Brief Points - Pertussis

  • Pertussis is also known as "whooping cough" because of the "whooping" sound that is made when gasping for air after a fit of coughing.
  • Pertussis can cause serious illness in infants, children and adults and can even be life-threatening, especially in infants. 
  • Symptoms of pertussis change over time. 

    • Early symptoms (first 1-2 weeks):  runny nose, low grade fever, malaise
    • Middle symptoms (2-6 weeks or more):  coughing jags which can be followed by vomiting or “whooping” during inspiration, fatigue
    • Late symptoms:  gradual resolution of cough, often over months
  • Coughing fits due to pertussis infection can last  for up to 10 weeks or more; sometimes known as the "100 day cough."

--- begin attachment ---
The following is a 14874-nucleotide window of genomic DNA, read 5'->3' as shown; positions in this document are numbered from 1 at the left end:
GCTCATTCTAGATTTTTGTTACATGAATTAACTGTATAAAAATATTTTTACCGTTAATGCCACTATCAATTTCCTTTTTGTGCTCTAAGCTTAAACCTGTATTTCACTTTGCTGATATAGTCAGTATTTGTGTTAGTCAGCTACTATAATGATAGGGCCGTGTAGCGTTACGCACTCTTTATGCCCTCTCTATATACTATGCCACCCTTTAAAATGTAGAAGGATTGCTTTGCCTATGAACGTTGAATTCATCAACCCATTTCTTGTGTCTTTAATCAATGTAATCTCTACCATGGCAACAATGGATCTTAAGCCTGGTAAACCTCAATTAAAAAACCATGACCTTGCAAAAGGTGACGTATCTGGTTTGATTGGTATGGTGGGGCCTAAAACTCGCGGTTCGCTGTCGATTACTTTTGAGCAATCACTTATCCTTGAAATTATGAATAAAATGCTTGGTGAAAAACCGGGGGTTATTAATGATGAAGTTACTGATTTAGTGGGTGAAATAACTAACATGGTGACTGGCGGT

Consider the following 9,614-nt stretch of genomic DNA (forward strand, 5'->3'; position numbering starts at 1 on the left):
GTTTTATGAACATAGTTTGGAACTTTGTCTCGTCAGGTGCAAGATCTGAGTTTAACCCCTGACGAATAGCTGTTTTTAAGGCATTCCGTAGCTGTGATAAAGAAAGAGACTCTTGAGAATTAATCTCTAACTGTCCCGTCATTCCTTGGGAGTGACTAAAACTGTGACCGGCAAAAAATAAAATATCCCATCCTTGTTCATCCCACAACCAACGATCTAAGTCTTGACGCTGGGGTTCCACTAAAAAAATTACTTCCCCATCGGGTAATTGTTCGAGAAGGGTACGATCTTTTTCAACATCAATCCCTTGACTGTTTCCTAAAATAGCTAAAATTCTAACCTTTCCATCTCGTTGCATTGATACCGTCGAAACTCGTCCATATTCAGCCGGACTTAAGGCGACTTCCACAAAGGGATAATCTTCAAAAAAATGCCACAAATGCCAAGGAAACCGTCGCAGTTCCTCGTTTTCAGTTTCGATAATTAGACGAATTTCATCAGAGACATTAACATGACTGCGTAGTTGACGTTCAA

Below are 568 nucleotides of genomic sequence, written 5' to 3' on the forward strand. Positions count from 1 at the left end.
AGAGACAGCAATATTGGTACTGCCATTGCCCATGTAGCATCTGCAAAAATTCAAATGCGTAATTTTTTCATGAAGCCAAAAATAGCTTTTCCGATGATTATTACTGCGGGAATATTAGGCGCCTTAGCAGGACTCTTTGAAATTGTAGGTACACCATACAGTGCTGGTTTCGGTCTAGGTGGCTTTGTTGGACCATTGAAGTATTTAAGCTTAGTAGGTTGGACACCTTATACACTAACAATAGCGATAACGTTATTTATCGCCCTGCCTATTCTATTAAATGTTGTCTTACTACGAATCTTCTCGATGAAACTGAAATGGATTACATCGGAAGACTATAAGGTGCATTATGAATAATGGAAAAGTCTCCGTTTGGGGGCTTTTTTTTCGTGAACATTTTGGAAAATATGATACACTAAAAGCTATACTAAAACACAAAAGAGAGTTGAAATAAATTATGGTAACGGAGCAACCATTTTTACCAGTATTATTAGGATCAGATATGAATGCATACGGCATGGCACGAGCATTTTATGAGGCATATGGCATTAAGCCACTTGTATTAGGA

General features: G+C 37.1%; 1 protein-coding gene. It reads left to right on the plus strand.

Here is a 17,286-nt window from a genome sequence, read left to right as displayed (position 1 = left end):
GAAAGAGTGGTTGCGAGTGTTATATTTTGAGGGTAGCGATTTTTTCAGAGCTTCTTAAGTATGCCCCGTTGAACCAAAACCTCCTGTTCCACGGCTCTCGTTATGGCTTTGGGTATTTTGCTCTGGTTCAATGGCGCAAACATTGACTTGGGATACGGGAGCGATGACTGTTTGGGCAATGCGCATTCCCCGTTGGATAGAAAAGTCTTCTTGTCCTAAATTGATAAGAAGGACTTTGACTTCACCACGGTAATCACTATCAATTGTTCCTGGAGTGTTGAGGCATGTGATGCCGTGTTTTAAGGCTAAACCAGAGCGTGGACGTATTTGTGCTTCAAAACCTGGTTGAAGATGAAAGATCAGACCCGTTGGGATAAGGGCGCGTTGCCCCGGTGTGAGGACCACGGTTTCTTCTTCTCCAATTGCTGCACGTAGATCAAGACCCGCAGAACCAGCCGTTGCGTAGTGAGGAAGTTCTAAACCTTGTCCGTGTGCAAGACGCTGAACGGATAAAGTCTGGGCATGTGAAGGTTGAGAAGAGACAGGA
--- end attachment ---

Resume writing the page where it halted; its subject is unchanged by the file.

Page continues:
• Pertussis is generally treated with antibiotics, which are used to control the symptoms and to prevent infected people from spreading the disease. 
  • The most effective way to prevent pertussis is through vaccination with DTaP for infants and children and with Tdap for pre-teens, teens and adults — protection from the childhood vaccine fades over time. 
  • Vaccination of pre-teens, teens and adults with Tdap is especially important for families with new infants. 
  • Vaccinated children and adults can become infected with and transmit pertussis; however, disease is less likely to be severe.
  • In 2010, 27,550 cases of pertussis (whooping cough) were reported in the U.S., but many more go undiagnosed and unreported.
  • Worldwide, there are 30-50 million cases of pertussis and about 300,000 deaths per year. 
  • Since the 1980s, there has been an increase in the number of reported cases of pertussis in the U.S., especially among 10-19 year olds and infants younger than 6 months of age.